It's not enough to record clean signals, avoid hum and noise and make it technically flawless. Not at all. The last thing the world needs are more perfect but boring records. Making something really impactful requires bold moves, committing to stuff early on in the process and - a producer. Because the most important hing is:
A clear vision of the thing you want to create.
And this is especially hard to do if you record your own music. Because you have to be aware of the fact that you are the artist, the engineer AND the producer in one person (or as a group of people, your band).
The differences between a producer and engineer are the following:
The producer is the one who has the creative vision, who guides everyone involved through the project. He/she never loses sight of the goal and he/she's always looking at the bigger picture, the 10000 foot view on the project. Think of this role as the role a movie director has. He/she doesn't operate the camera, but is in charge of the creative decisions and knows exactly how everything will work together in the end. In a traditional recording studio situation there was this producer and then there was one or more engineers. The engineers are the people who actually turn the knobs and set up the microphones. They know exactly how to bring this vision to life, how to capture the sound that the producer and artist are going for.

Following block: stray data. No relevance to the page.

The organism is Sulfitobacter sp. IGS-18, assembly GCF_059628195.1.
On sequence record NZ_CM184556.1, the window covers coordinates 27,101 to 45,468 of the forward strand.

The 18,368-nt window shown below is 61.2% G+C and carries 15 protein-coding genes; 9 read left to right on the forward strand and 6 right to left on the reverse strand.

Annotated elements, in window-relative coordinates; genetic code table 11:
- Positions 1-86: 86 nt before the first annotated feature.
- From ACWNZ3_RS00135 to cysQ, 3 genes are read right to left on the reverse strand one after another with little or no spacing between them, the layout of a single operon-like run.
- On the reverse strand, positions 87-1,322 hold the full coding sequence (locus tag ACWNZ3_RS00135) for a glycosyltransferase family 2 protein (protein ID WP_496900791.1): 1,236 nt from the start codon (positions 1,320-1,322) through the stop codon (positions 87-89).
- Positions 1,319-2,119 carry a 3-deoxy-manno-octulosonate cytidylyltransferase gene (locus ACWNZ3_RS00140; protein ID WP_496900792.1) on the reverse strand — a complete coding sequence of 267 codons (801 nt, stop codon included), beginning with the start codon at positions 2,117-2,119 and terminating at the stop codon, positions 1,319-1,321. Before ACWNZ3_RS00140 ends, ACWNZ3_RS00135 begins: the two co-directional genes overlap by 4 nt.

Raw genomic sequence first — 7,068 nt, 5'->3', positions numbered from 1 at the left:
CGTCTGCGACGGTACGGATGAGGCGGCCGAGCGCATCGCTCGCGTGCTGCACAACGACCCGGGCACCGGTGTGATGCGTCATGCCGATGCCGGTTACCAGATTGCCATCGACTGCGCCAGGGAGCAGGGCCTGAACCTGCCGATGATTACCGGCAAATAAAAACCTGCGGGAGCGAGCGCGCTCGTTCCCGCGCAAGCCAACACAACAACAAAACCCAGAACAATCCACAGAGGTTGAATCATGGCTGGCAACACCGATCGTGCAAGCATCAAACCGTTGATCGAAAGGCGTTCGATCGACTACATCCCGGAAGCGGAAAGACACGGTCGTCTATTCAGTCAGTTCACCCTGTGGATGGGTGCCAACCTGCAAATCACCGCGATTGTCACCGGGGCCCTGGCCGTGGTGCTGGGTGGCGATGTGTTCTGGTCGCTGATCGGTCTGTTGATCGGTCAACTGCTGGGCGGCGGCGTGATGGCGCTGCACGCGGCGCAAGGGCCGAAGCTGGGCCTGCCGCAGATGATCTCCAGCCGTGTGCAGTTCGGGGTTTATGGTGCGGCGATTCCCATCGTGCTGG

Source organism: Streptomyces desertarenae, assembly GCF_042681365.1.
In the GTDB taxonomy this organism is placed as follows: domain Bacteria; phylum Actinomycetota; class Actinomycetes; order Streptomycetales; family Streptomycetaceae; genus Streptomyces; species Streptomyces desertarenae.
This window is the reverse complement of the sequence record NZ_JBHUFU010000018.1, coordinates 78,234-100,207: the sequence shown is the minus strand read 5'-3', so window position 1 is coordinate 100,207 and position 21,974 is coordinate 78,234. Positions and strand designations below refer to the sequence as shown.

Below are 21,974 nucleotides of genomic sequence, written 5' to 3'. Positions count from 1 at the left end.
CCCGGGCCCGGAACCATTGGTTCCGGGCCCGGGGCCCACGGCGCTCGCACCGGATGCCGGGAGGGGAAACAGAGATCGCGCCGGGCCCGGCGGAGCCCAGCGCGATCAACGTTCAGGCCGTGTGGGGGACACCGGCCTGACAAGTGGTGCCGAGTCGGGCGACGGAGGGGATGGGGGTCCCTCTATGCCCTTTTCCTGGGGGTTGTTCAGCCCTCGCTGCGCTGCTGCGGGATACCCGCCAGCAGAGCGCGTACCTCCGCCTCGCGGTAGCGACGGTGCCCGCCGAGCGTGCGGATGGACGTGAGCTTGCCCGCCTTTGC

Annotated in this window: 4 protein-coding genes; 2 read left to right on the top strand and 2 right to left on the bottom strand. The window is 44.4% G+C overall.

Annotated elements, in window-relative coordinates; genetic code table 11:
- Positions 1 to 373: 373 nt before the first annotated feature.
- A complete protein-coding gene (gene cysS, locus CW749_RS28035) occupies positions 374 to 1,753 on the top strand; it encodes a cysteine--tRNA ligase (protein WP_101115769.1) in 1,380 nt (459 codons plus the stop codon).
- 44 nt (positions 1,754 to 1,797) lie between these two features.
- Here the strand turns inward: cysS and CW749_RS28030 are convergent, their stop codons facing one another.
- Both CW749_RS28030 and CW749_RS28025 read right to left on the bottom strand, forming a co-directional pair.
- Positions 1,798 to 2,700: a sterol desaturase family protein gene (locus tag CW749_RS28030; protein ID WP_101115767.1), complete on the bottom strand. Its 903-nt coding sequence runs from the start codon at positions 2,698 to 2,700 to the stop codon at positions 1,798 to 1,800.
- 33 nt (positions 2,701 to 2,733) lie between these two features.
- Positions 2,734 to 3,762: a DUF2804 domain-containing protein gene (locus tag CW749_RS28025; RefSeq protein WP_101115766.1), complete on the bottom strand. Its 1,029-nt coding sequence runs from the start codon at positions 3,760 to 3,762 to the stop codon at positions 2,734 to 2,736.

If you have to combine all of this in one person, it's VERY difficult to stay objective and to not get lost in the details, but instead focus on the big picture.
That's why you need a "producer", someone in your band who can take on that role and who is responsible for the big picture, the songs and the vision (creatively and sonically). Ideally, that person or group of people is also responsible for the project management, timeline and making sure everyone is working towards that common goal. So that the engineer can focus on the details and making sure that everything is captured perfectly. And so that the musicians can perform freely and can completely be in the zone while doing so.
Listen to the episode and learn more about why this is so important, how to go about it and how to actually avoid the common mistakes we've seen so many self-recording bands make.